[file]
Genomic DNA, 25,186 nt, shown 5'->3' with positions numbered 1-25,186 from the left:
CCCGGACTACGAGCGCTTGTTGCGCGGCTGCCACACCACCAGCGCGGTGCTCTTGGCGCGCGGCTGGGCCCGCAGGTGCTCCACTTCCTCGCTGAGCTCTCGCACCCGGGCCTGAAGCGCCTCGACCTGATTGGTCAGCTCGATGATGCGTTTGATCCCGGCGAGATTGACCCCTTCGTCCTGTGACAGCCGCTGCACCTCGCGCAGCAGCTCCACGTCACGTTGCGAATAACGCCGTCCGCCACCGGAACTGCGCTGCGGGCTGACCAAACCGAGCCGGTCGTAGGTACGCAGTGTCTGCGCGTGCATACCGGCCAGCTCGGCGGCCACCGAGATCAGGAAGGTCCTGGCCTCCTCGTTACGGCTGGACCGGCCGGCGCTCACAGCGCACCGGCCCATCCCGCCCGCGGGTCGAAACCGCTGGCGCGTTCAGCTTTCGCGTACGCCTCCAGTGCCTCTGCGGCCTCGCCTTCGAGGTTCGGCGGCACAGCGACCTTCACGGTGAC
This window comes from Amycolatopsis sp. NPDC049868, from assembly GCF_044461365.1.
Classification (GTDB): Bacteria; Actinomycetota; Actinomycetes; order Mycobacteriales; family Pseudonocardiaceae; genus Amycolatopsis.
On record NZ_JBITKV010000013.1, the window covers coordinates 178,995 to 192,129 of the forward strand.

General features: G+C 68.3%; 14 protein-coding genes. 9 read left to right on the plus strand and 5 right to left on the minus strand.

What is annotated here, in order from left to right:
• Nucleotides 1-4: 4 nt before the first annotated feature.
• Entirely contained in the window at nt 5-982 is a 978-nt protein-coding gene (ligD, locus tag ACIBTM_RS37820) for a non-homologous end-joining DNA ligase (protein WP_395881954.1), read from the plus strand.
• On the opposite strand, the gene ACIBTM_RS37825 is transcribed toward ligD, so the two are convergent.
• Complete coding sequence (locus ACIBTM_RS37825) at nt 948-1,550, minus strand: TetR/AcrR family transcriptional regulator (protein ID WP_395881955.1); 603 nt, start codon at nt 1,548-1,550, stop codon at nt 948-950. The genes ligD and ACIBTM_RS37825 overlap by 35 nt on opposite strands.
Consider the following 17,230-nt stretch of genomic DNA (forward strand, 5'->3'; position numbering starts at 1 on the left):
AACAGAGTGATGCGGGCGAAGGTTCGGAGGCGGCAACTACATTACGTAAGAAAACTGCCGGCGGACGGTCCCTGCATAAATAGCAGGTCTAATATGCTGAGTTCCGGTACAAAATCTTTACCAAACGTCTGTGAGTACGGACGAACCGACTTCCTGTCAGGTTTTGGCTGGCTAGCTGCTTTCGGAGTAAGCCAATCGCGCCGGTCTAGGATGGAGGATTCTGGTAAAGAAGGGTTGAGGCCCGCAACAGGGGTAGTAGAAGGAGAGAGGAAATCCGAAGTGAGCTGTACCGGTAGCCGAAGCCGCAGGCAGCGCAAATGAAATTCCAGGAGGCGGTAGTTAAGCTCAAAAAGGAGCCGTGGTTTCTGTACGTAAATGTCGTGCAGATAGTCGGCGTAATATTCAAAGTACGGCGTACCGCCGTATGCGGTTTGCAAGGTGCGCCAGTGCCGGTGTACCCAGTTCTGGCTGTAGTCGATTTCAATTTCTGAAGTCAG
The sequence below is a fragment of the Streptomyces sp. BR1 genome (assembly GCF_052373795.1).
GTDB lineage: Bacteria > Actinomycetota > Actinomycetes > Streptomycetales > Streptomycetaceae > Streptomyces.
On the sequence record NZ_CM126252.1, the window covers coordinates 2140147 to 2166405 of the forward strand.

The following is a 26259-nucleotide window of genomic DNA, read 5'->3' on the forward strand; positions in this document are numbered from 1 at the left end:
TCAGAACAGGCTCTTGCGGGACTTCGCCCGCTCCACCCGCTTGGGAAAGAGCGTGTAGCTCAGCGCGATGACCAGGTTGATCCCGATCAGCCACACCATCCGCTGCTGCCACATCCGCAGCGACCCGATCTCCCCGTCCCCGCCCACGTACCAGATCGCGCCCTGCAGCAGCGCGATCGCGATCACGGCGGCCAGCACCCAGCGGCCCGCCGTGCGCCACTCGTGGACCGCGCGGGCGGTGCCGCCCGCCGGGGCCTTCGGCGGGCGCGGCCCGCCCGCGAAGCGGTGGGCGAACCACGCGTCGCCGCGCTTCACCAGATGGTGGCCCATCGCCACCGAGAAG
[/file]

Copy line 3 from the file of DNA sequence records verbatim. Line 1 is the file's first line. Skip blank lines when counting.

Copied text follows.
This window comes from Amycolatopsis sp. NPDC049868, from assembly GCF_044461365.1.